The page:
Both nuclear and plastid microsatellite regions were initially screened using three randomly selected individuals of three species in sect. Calylophus: O. serrulata (Crosbyton, TX), O. lavandulifolia (Iraan, TX), and O. hartwegii subsp. filifolia (Caballo Mountains, NM) (Appendix 1). DNA was extracted from field-collected leaf tissue (Appendix 1) using a modified cetyltrimethylammonium bromide (CTAB) method (Doyle and Doyle, 1987). For nuclear microsatellite marker amplification, we used a 10-µL reaction containing 5 µL MyTaq DNA polymerase (Bioline, London, United Kingdom), plus 0.125 µL bovine serum albumin (BSA; 0.5 ng/µL), 3.375 µL DNase-free water, 1 µL template DNA, and 0.25 µL of both forward and reverse primers. The forward primers were fluorescently labeled with WellRed D2 (black), D3 (green), or D4 (blue) (Sigma-Proligo, St. Louis, Missouri, USA). PCRs were run at 95°C for 2 min, then 30 cycles of 50 s at 95°C, 30 s at 56°C, and 1 min at 72°C, with a 10-min extension at 72°C. The plastid microsatellite primers were not fluorescently labeled but instead were amplified and labeled in two steps (Schuelke, 2000). The first PCR reaction mix was identical to above except that the forward primer was designed with an M13 sequence (5′-CAGGACGTTGTAAAACGAC-3′) added to the 5′ end. The PCR protocol was as follows: 94°C for 3 min, followed by 13 cycles of 40 s at 94°C, 40 s at 52°C, and 2 min at 72°C, with a final extension of 10 min at 72°C. For the second step, an additional 2.5 µL MyTaq DNA polymerase, 2.0 µL DNase-free water, and 0.5 µL of a labeled M13 forward primer (D2, D3, and D4) was added to each reaction to label any PCR products that contained M13 sequences. The second PCR performed another 27 cycles. The resulting PCR products were analyzed and scored using a 400-bp size standard on a CEQ 8000 Genetic Analysis System version 9.0 (Beckman Coulter, Brea, California, USA).

Of the 36 nuclear primer pairs screened, 14 did not amplify (GenBank accession no.: KT762974–KT762987), 10 amplified unreliably (GenBank accession no.: KT62988–KT62997), one was monomorphic (GenBank accession no.: KT762973), and 11 were polymorphic, one of which (Oenbi2diA_C10; Table 1) amplified two regions in O. hartwegii subsp. filifolia. These 11 polymorphic markers were further characterized using three populations of O. gayleana and two populations of O. hartwegii subsp. filifolia (10–30 individuals per population; Table 2). To test for cross-amplification, they were also tested on three to five individuals from one population of each of the remaining 11 taxa in Oenothera sect. Calylophus (Tables 3 and 4, Appendix 1).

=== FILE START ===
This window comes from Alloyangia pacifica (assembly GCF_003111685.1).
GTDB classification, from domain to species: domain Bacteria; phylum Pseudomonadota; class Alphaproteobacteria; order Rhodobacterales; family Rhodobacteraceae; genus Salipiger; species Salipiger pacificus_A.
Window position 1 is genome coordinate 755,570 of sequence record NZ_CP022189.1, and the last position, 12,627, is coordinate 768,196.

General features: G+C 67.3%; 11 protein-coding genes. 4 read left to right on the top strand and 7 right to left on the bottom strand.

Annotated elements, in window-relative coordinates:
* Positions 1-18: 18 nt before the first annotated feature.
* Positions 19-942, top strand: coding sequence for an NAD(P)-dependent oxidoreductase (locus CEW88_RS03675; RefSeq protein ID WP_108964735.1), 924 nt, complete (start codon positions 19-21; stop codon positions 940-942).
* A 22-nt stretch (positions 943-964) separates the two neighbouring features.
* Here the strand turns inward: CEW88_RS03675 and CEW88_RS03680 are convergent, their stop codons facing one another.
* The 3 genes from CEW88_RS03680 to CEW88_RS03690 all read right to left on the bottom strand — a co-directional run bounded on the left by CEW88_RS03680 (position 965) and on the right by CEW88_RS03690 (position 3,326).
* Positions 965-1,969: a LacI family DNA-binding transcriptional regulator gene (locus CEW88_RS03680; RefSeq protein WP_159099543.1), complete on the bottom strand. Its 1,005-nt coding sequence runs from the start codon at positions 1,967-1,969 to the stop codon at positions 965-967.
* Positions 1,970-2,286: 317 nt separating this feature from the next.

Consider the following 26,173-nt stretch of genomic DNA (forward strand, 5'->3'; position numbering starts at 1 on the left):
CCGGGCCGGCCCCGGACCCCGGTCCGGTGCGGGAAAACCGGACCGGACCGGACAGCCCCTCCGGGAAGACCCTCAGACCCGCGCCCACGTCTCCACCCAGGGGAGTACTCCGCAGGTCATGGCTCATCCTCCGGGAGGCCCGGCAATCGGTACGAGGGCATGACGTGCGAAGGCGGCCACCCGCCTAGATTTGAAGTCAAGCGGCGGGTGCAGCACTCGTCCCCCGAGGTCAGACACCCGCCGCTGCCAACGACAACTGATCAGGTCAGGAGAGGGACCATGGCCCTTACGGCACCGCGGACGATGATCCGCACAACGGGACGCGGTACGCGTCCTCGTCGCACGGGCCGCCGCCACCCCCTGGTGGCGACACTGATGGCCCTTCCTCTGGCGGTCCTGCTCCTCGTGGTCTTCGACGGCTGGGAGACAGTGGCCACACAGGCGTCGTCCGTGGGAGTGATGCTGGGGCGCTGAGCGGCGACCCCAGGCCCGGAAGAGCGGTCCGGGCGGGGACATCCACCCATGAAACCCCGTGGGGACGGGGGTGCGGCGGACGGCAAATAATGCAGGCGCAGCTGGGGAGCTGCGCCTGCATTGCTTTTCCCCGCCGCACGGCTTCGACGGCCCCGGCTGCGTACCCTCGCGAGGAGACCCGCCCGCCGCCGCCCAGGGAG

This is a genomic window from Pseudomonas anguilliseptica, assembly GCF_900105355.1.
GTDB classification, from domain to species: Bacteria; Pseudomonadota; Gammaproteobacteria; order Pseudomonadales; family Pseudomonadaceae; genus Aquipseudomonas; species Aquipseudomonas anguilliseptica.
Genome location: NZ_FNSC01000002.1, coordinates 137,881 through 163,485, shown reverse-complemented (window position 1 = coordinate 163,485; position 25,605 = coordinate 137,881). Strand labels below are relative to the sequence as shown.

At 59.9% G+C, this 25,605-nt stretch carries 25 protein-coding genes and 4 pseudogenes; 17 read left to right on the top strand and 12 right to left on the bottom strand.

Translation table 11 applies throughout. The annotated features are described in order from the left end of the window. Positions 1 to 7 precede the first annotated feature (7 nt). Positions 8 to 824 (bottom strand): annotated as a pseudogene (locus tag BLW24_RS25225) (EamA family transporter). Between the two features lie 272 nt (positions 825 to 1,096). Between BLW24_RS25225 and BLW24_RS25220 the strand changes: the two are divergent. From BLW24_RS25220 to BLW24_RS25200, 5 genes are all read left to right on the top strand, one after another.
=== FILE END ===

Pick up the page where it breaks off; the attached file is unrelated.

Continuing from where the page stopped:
For the nuclear microsatellites, we report the following parameters for two to three populations of O. gayleana and O. hartwegii subsp. filifolia: sample size (N), number of alleles (A), number of private alleles (A p), observed heterozygosity (H o), expected heterozygosity (H e), and deviation from Hardy–Weinberg equilibrium (HWE) (Table 2, calculated using GenAlEx; Peakall and Smouse, 2006). Significant deviation from HWE was observed in at least one population for eight primer pairs in O. gayleana and in four primer pairs in both populations of O. hartwegii subsp. filifolia (Table 2). Primer pairs were tested for linkage disequilibrium for each pair of loci within and across all populations using the log likelihood ratio statistic and Fisher's method in GENEPOP (Raymond and Rousset, 1995). No significant linkage disequilibrium (P < 0.01) was detected in either species, except two primer pairs (Oenbi2triA_D3 and Oenbi2triA_F5; Table 1) that share a reverse primer sequence and therefore are likely to be amplifying the same region. For each population, the presence of null alleles at each locus was determined using exact tests in MICRO-CHECKER (van Oosterhout et al., 2004). Any potential null alleles detected in MICROCHECKER corresponded with a primer pair that showed deviation from HWE (e.g., Oenbi2diA_E9). We suspect that these anomalies may be due to the presence of ring chromosomes, documented throughout sect. Calylophus (Towner, 1977), or the small number of samples included.